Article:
Andrea Leda
Andrea has been called a "Life Coach Guru" and a "Force to be reckoned with and a brave woman who truly makes this world go round."

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Andrea Leda | Spiritual Leader for the Soul Seeker


Journal Tour with Michelle Marie of Seaweed Kisses

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journal02Journal writing is different for everyone. The beauty of being a journal keeper is that you can make your journal practice whatever you want it to be! Each month I will take you on a Journal Tour of different journal keepers and their journal practice. These tours inspire me and my hope is they'll get you excited about your journal. Want to share your journal practice? Submit here. 

This month's journal tour is with Michelle Marie of Seaweed Kisses. Her images alone are well worth spending some time on her site - but as a fellow journal lover I was thrilled when she wanted to show us around her practice. This is one you'll want to sip a cup of tea with. I'll wait...

Without further ado, welcome Michelle!

"Throughout the years, journaling has always allowed me to be more open, free, and understand a deeper sense of myself. By uncovering my love for self expression through writing, I've been able to gain and appreciate the power of the mind's creativity and experience the impact and effects words can play in our daily lives.

1. When did you start journal writing? Why did you start?

Journaling has always been a hobby of mine since I could remember. When I was younger, I would love to color in blank notebook pages and doodle various mini stories. It wasn't until the age of 11 that I actually started to document my days and thoughts by keeping more of a personal writing journal. It has been used throughout the years to help recollect memories and events from my day-to-day life.

2. What kind of journal writing is your favorite? Ie. stream of consciousness, prompts, poetry, etc

When I journal, the majority of the writing is freestyle. I write anywhere from how my day was, how I felt, what new thing I learned, how I'd like to better myself, etc. It's just pure randomness, really. In the past I tried organizing my thoughts into "subjects," but in time I found that having everything in one place worked best for me. It's easier to look back on the journal and see how much I've changed in all aspects of life.

3. What are your 3 top tips for keeping a journal or for getting started?

My top three tips for keeping a journal would be:

1- Just write for you. When I was younger this was a little hard to do due to a snooping step-mother and her curiosity for my journal, but if you have the freedom (or a good hiding space), don't hold back on anything. Keep the stories and feelings real and true to you. There's no one there to judge you, your writing, or your personal thoughts. With that being said, this leads up to my tip #2:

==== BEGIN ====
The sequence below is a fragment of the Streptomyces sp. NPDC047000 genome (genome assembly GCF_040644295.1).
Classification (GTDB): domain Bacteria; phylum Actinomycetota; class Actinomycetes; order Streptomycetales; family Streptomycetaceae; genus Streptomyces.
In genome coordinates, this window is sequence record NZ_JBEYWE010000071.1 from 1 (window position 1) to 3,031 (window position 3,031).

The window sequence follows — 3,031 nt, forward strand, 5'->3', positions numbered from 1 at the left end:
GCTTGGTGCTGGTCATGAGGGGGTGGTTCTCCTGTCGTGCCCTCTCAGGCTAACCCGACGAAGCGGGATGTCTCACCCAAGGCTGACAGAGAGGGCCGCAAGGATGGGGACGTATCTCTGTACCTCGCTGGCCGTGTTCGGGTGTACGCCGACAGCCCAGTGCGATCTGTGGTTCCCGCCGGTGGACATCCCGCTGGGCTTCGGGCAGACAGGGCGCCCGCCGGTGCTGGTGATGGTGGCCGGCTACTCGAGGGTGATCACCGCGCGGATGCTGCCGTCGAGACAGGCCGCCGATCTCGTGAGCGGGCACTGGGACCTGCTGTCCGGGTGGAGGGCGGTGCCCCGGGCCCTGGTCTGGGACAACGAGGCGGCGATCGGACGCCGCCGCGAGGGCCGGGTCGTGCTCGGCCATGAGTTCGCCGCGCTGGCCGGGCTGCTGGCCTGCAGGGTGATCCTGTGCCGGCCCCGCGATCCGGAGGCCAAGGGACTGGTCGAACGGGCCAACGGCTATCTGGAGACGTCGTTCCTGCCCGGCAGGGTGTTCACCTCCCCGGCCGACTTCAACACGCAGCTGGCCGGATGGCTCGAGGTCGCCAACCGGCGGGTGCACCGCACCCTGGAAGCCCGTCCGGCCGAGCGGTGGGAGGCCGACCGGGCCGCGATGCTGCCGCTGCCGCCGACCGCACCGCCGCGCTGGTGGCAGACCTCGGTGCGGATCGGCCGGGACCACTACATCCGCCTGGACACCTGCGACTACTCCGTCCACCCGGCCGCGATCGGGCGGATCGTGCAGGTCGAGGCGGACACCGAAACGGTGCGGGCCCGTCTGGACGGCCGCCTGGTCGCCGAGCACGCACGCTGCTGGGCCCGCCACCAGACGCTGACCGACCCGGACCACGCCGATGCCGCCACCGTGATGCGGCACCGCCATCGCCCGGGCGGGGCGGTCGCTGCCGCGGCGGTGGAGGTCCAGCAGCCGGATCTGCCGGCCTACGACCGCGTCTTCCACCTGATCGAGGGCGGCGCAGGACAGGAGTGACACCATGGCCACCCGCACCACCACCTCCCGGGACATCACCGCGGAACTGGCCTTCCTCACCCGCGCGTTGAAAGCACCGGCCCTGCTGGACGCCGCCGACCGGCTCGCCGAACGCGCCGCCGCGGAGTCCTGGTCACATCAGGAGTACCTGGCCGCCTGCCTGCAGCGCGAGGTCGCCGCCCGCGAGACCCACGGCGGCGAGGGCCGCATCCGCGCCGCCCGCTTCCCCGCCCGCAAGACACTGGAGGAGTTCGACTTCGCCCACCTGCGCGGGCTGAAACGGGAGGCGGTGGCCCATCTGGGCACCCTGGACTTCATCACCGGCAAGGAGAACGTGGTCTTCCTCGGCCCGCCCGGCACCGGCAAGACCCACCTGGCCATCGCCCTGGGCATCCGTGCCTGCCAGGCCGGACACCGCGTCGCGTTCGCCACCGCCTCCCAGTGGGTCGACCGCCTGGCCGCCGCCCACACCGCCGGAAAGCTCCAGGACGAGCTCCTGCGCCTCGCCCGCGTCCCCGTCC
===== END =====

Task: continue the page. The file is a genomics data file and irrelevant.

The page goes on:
2- Don't hold back. This isn't a book that's going to be edited by anyone, so let it all out when writing. Emotions can play a big part in our memories. The more we capture these in writing, the easier it is for us to relive certain events or reminisce on past times.

3- Details make all the difference. I try to jot down every detail on whatever it is I'm thinking of. This happens especially when I'm writing about celebrations, life-changing events, or important milestones. It's always nice to reflect back and read how that day went, who was there, what that person said, what was felt, what made that particular day special, and so forth. Sometimes our memories can be a little fuzzy recovering every detail in our lives, so by writing them all down, it's a nice way to backtrack into memory lane.

4. Leave us a favorite prompt or journal technique we can use in our journals.

There's no right or wrong way to journaling, so do what makes you feel comfortable. However, one journaling technique that has helped me stay consistent with my writing is to just write everyday, even if it's small. When I was younger I could write pages and pages non-stop within my journal. Of course, I had more time back then (and an intense imagination), but that was always my excuse. I thought that if didn't have the time to journal in depth about what was on my mind, what was the point? Then I realized, "Who's to judge me?" So what if I write a one-liner? So what if I'm crunching for time and scribble down thoughts in an illegible manner? It doesn't matter because in the end the writing is here for me and only me. So even if I only had time to write, "Today was a sunny and fairly uneventful day," at least I was keeping the habit of journaling on a daily basis. Not everyday is going to be an essay kind of day, and that's okay."

Thank you Michelle for spending today with us showing us around your journal practice. Read Michelle's blog, Seaweed kisses, and follow her here.journal01

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